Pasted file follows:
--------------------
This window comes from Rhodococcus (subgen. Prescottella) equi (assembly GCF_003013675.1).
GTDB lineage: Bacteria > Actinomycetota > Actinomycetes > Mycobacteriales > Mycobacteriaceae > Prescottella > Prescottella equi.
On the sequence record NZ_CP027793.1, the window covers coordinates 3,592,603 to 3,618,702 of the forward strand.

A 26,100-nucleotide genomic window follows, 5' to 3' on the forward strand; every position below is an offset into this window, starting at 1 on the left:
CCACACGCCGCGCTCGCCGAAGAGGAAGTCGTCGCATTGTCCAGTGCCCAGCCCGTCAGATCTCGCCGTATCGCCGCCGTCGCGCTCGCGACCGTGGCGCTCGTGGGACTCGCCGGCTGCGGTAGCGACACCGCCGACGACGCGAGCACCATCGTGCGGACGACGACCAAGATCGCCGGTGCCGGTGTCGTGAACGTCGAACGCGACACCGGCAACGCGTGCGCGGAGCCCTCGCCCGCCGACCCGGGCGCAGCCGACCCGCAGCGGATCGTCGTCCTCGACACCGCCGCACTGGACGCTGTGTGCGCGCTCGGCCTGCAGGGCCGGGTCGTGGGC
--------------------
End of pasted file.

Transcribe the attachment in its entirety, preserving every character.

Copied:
This window comes from Rhodococcus (subgen. Prescottella) equi (assembly GCF_003013675.1).
GTDB lineage: Bacteria > Actinomycetota > Actinomycetes > Mycobacteriales > Mycobacteriaceae > Prescottella > Prescottella equi.
On the sequence record NZ_CP027793.1, the window covers coordinates 3,592,603 to 3,618,702 of the forward strand.

A 26,100-nucleotide genomic window follows, 5' to 3' on the forward strand; every position below is an offset into this window, starting at 1 on the left:
CCACACGCCGCGCTCGCCGAAGAGGAAGTCGTCGCATTGTCCAGTGCCCAGCCCGTCAGATCTCGCCGTATCGCCGCCGTCGCGCTCGCGACCGTGGCGCTCGTGGGACTCGCCGGCTGCGGTAGCGACACCGCCGACGACGCGAGCACCATCGTGCGGACGACGACCAAGATCGCCGGTGCCGGTGTCGTGAACGTCGAACGCGACACCGGCAACGCGTGCGCGGAGCCCTCGCCCGCCGACCCGGGCGCAGCCGACCCGCAGCGGATCGTCGTCCTCGACACCGCCGCACTGGACGCTGTGTGCGCGCTCGGCCTGCAGGGCCGGGTCGTGGGC